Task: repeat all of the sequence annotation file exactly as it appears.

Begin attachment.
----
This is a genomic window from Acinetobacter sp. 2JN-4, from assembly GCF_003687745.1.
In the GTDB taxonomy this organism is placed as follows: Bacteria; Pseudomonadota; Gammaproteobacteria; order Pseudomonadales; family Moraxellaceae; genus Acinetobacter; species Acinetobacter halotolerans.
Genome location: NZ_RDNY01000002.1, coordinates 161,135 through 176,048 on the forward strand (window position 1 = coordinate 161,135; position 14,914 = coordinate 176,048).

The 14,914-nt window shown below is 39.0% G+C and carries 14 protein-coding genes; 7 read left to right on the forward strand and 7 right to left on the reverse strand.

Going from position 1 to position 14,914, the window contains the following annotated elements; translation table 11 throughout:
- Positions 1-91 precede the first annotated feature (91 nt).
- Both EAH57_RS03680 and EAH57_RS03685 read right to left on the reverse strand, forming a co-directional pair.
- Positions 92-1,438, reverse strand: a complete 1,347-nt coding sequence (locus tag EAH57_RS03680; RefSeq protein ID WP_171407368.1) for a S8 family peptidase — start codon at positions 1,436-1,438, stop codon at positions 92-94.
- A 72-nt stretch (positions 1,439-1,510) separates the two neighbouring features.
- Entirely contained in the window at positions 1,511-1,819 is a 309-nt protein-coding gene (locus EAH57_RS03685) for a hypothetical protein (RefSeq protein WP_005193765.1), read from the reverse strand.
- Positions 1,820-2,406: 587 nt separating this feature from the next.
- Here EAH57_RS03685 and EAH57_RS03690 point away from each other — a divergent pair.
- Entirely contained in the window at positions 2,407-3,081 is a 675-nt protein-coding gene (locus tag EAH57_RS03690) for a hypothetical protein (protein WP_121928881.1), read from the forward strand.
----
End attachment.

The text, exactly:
This is a genomic window from Acinetobacter sp. 2JN-4, from assembly GCF_003687745.1.
In the GTDB taxonomy this organism is placed as follows: Bacteria; Pseudomonadota; Gammaproteobacteria; order Pseudomonadales; family Moraxellaceae; genus Acinetobacter; species Acinetobacter halotolerans.
Genome location: NZ_RDNY01000002.1, coordinates 161,135 through 176,048 on the forward strand (window position 1 = coordinate 161,135; position 14,914 = coordinate 176,048).

The 14,914-nt window shown below is 39.0% G+C and carries 14 protein-coding genes; 7 read left to right on the forward strand and 7 right to left on the reverse strand.

Going from position 1 to position 14,914, the window contains the following annotated elements; translation table 11 throughout:
- Positions 1-91 precede the first annotated feature (91 nt).
- Both EAH57_RS03680 and EAH57_RS03685 read right to left on the reverse strand, forming a co-directional pair.
- Positions 92-1,438, reverse strand: a complete 1,347-nt coding sequence (locus tag EAH57_RS03680; RefSeq protein ID WP_171407368.1) for a S8 family peptidase — start codon at positions 1,436-1,438, stop codon at positions 92-94.
- A 72-nt stretch (positions 1,439-1,510) separates the two neighbouring features.
- Entirely contained in the window at positions 1,511-1,819 is a 309-nt protein-coding gene (locus EAH57_RS03685) for a hypothetical protein (RefSeq protein WP_005193765.1), read from the reverse strand.
- Positions 1,820-2,406: 587 nt separating this feature from the next.
- Here EAH57_RS03685 and EAH57_RS03690 point away from each other — a divergent pair.
- Entirely contained in the window at positions 2,407-3,081 is a 675-nt protein-coding gene (locus tag EAH57_RS03690) for a hypothetical protein (protein WP_121928881.1), read from the forward strand.